Plywood

I am drawn to “low” building materials; concrete block, corrugated metal and yes, plywood. The history of plywood according the American Plywood Association (APA):

“Archeologists have found traces of laminated wood in the tombs of the Egyptian pharaohs. A thousand years ago, the Chinese shaved wood and glued it together for use in furniture. The English and French are reported to have worked wood on the general principle of plywood in the 17th and 18th centuries. And historians credit Czarist Russia for having made forms of plywood prior to the 20th century as well. Early modern-era plywood was typically made from decorative hardwoods and most commonly used in the manufacture of household items, such as cabinets, chests, desk tops and doors. Construction plywood made from softwood species did not appear on the scene until the 20th century.

The first patent for what could be called plywood was issued December 26, 1865, to John K. Mayo of New York City. A re-issue of that patent, dated August 18, 1868, described Mayo’s development as follows: “The invention consists in cementing or otherwise fastening together a number of these scales of sheets, with the grain of the successive pieces, or some of them, running crosswise or diversely from that of the others…” Mayo may have had a vision, but apparently not much business sense, since history does not record that he ever capitalized on his patents.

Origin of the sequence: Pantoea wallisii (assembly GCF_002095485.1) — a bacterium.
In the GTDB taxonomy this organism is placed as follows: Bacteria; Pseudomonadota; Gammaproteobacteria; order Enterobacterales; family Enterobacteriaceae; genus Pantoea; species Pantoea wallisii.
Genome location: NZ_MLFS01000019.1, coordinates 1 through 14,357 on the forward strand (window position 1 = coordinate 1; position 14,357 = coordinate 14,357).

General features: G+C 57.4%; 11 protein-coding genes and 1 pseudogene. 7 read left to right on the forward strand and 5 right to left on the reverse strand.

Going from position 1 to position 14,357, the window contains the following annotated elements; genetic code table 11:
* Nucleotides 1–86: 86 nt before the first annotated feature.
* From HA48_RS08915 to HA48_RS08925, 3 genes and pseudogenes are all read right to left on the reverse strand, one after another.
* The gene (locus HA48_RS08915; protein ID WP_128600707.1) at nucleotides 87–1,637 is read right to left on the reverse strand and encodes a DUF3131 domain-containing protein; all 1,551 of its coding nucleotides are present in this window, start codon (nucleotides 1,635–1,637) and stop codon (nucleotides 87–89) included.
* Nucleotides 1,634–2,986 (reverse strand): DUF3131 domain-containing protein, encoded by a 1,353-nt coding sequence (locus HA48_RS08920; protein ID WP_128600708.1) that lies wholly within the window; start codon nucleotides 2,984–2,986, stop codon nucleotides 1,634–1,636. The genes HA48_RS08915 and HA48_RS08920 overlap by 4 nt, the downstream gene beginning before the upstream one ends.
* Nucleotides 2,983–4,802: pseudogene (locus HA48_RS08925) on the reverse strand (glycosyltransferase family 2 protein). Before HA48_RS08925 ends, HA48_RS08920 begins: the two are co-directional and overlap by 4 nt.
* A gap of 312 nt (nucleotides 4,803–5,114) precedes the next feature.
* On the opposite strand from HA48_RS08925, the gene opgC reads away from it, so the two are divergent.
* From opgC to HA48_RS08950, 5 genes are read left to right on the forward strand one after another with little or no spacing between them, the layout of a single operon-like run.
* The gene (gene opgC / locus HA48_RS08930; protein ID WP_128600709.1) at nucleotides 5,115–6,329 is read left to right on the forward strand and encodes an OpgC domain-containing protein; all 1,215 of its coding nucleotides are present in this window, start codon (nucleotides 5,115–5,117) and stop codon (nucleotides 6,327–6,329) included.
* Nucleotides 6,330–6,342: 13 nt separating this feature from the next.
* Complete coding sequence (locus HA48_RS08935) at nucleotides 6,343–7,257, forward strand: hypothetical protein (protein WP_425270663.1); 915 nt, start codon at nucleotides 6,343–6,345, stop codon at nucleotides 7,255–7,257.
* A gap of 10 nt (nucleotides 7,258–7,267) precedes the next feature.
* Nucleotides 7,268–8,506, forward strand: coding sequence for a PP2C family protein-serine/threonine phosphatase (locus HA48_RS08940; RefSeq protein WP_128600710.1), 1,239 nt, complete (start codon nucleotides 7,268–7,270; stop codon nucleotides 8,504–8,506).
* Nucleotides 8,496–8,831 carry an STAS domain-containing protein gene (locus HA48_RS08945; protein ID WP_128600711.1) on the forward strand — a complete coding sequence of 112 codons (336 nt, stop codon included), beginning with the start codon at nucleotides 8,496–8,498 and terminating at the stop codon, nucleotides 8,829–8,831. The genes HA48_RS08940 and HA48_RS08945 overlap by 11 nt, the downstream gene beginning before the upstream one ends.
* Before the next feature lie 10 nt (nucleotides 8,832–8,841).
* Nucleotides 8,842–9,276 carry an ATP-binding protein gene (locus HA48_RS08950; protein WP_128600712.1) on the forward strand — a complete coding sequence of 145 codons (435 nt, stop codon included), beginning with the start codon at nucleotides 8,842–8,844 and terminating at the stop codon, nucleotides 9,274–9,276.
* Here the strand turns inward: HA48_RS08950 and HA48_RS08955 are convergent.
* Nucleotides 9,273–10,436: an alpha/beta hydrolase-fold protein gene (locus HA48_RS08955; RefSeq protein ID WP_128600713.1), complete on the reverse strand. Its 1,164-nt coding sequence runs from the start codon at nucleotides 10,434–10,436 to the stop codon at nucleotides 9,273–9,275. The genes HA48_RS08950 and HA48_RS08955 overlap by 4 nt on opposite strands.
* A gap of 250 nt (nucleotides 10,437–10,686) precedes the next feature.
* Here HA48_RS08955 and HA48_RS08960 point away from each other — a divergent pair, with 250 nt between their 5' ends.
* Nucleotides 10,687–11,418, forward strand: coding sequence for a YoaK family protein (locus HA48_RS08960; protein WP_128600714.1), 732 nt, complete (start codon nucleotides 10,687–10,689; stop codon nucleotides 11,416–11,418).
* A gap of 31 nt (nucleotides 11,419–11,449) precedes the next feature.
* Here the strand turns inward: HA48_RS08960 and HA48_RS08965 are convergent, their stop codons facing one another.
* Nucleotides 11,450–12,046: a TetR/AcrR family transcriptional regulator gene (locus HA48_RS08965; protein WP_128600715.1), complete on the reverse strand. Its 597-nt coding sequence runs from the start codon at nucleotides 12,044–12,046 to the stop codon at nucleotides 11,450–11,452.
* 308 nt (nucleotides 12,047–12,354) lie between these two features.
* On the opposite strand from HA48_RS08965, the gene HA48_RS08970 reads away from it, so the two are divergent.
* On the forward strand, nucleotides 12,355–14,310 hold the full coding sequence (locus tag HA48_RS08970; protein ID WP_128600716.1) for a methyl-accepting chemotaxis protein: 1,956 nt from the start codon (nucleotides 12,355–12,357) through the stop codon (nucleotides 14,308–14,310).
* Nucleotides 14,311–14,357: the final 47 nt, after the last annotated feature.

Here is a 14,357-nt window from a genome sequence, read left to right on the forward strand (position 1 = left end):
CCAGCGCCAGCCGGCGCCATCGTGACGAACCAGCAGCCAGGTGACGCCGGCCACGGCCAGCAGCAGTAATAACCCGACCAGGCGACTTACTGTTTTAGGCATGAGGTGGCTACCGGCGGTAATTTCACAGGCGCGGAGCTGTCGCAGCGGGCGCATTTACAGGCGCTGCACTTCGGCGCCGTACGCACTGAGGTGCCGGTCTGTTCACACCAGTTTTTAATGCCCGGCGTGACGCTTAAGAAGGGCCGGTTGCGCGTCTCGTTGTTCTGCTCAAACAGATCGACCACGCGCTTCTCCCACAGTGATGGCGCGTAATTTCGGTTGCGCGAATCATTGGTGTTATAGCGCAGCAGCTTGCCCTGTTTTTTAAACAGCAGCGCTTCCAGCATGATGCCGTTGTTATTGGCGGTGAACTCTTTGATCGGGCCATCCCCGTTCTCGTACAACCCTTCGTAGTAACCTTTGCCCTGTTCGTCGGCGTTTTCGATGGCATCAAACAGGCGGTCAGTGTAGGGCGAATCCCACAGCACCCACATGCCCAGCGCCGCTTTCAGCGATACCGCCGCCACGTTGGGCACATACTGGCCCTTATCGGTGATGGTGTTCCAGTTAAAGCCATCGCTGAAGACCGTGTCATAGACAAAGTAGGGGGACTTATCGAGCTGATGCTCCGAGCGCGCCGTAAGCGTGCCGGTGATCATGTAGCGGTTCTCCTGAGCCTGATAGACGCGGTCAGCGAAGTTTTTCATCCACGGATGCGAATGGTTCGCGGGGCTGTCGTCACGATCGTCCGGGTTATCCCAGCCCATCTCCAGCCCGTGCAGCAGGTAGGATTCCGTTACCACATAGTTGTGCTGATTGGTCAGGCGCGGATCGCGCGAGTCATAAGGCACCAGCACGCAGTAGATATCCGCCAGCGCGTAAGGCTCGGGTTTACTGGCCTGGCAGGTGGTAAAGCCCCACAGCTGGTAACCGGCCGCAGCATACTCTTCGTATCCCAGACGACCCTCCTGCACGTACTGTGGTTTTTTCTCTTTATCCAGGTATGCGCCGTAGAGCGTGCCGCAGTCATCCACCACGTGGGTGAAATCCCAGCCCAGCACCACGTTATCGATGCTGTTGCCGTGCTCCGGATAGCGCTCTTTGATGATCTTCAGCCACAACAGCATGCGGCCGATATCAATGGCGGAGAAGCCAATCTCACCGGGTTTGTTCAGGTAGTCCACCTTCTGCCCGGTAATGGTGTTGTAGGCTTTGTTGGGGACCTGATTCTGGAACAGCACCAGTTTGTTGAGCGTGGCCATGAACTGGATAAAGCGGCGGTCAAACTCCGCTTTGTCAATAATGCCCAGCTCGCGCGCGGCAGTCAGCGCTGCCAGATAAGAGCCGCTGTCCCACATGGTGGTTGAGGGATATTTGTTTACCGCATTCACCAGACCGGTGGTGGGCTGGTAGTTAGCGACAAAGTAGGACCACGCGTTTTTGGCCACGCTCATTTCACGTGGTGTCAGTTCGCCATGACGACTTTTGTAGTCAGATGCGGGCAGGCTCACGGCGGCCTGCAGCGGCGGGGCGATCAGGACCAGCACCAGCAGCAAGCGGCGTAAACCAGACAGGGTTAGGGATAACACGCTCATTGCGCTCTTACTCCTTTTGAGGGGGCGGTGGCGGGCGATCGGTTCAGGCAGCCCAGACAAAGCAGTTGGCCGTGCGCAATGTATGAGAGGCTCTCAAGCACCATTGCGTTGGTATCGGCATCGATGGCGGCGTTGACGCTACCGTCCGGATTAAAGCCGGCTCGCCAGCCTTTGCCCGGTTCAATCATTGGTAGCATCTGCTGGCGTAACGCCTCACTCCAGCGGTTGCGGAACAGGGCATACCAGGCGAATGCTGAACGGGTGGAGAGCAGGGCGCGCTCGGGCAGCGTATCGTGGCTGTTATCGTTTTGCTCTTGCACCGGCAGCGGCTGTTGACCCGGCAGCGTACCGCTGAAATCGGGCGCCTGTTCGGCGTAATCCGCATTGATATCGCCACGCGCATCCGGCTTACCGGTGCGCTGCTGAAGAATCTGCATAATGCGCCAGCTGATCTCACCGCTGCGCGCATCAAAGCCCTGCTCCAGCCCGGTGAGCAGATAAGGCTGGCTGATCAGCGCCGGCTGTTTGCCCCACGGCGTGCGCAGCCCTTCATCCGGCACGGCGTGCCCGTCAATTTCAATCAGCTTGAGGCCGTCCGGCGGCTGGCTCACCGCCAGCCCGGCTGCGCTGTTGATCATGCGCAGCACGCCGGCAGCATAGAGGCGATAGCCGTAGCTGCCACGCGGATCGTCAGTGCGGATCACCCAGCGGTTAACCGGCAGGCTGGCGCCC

In 1905, the city of Portland, Oregon was getting ready to host a World’s Fair as part of the 100th anniversary celebration of the Lewis and Clark Expedition. Several local businesses were asked to prepare exhibits for the event, including Portland Manufacturing Company, a small wooden box factory in the St. Johns district of the city. Part owner and plant manager Gustav Carlson decided to laminate wood panels from a variety of Pacific Northwest softwoods. Using paint brushes as glue spreaders and house jacks as presses, several panels were laid up for display. Called “3-ply veneer work,” the product created considerable interest among fairgoers, including several door, cabinet and trunk manufacturers who then placed orders. By 1907, Portland Manufacturing had installed an automatic glue spreader and a sectional hand press. Production soared to 420 panels a day. And an industry was born.”

From that time and especially after World War II, plywood has evolved into a completely functional product with very little decorative ambition. This is reflected in its general use, which is underneath something else or to cheaply cover up something broken. Maybe that’s why it is so pleasantly surprising when it is used in an artistic way (even inadvertently) or just to enjoy the way the grain takes paint and weathers.